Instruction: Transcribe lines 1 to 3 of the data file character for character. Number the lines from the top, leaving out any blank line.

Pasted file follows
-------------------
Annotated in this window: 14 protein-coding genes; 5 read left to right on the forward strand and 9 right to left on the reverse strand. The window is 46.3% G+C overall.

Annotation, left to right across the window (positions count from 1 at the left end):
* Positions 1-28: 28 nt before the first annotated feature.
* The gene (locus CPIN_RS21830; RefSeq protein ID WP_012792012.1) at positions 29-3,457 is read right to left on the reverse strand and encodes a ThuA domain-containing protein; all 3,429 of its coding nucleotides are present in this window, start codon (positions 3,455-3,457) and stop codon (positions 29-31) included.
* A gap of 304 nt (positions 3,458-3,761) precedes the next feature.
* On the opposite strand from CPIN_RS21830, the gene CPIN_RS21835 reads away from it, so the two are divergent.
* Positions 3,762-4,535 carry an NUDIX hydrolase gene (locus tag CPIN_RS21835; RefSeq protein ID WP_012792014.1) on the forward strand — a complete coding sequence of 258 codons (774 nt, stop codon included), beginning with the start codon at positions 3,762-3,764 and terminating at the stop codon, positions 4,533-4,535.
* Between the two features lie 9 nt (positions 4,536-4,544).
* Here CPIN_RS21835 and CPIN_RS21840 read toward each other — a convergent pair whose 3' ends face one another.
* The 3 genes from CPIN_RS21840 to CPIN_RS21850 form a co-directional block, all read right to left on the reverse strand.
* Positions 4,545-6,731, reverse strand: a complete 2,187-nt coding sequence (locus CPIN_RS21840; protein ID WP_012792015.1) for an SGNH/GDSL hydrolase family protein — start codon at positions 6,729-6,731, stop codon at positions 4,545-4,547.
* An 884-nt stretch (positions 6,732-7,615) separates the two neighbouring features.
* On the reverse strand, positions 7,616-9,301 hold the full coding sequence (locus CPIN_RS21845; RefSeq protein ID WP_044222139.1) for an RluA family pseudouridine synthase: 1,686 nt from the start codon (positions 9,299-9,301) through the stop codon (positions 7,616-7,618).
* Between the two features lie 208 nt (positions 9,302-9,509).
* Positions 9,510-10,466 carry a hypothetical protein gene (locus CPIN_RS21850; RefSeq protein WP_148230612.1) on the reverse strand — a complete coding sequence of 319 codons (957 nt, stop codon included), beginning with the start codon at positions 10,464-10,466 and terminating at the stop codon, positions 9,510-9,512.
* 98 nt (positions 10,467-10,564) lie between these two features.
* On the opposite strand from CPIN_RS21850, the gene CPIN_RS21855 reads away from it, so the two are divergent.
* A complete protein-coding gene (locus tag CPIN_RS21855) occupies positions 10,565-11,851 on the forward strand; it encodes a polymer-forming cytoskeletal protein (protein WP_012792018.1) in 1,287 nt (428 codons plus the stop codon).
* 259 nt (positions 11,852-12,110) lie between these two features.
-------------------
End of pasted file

Annotated in this window: 14 protein-coding genes; 5 read left to right on the forward strand and 9 right to left on the reverse strand. The window is 46.3% G+C overall.

Annotation, left to right across the window (positions count from 1 at the left end):
* Positions 1-28: 28 nt before the first annotated feature.